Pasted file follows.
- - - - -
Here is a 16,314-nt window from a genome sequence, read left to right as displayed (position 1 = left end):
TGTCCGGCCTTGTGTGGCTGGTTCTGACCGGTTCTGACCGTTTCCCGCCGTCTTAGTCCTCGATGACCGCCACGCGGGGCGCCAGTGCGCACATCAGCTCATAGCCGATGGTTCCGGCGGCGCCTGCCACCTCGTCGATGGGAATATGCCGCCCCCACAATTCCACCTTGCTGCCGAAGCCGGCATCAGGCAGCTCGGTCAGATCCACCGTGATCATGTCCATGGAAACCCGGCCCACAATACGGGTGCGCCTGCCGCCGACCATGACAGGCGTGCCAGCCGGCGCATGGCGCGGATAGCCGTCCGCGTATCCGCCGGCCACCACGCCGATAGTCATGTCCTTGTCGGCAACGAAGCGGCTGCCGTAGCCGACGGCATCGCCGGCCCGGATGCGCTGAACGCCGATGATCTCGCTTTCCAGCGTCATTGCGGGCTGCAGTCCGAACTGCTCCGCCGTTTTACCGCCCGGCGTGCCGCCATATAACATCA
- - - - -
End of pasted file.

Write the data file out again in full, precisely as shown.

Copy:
Here is a 16,314-nt window from a genome sequence, read left to right as displayed (position 1 = left end):
TGTCCGGCCTTGTGTGGCTGGTTCTGACCGGTTCTGACCGTTTCCCGCCGTCTTAGTCCTCGATGACCGCCACGCGGGGCGCCAGTGCGCACATCAGCTCATAGCCGATGGTTCCGGCGGCGCCTGCCACCTCGTCGATGGGAATATGCCGCCCCCACAATTCCACCTTGCTGCCGAAGCCGGCATCAGGCAGCTCGGTCAGATCCACCGTGATCATGTCCATGGAAACCCGGCCCACAATACGGGTGCGCCTGCCGCCGACCATGACAGGCGTGCCAGCCGGCGCATGGCGCGGATAGCCGTCCGCGTATCCGCCGGCCACCACGCCGATAGTCATGTCCTTGTCGGCAACGAAGCGGCTGCCGTAGCCGACGGCATCGCCGGCCCGGATGCGCTGAACGCCGATGATCTCGCTTTCCAGCGTCATTGCGGGCTGCAGTCCGAACTGCTCCGCCGTTTTACCGCCCGGCGTGCCGCCATATAACATCA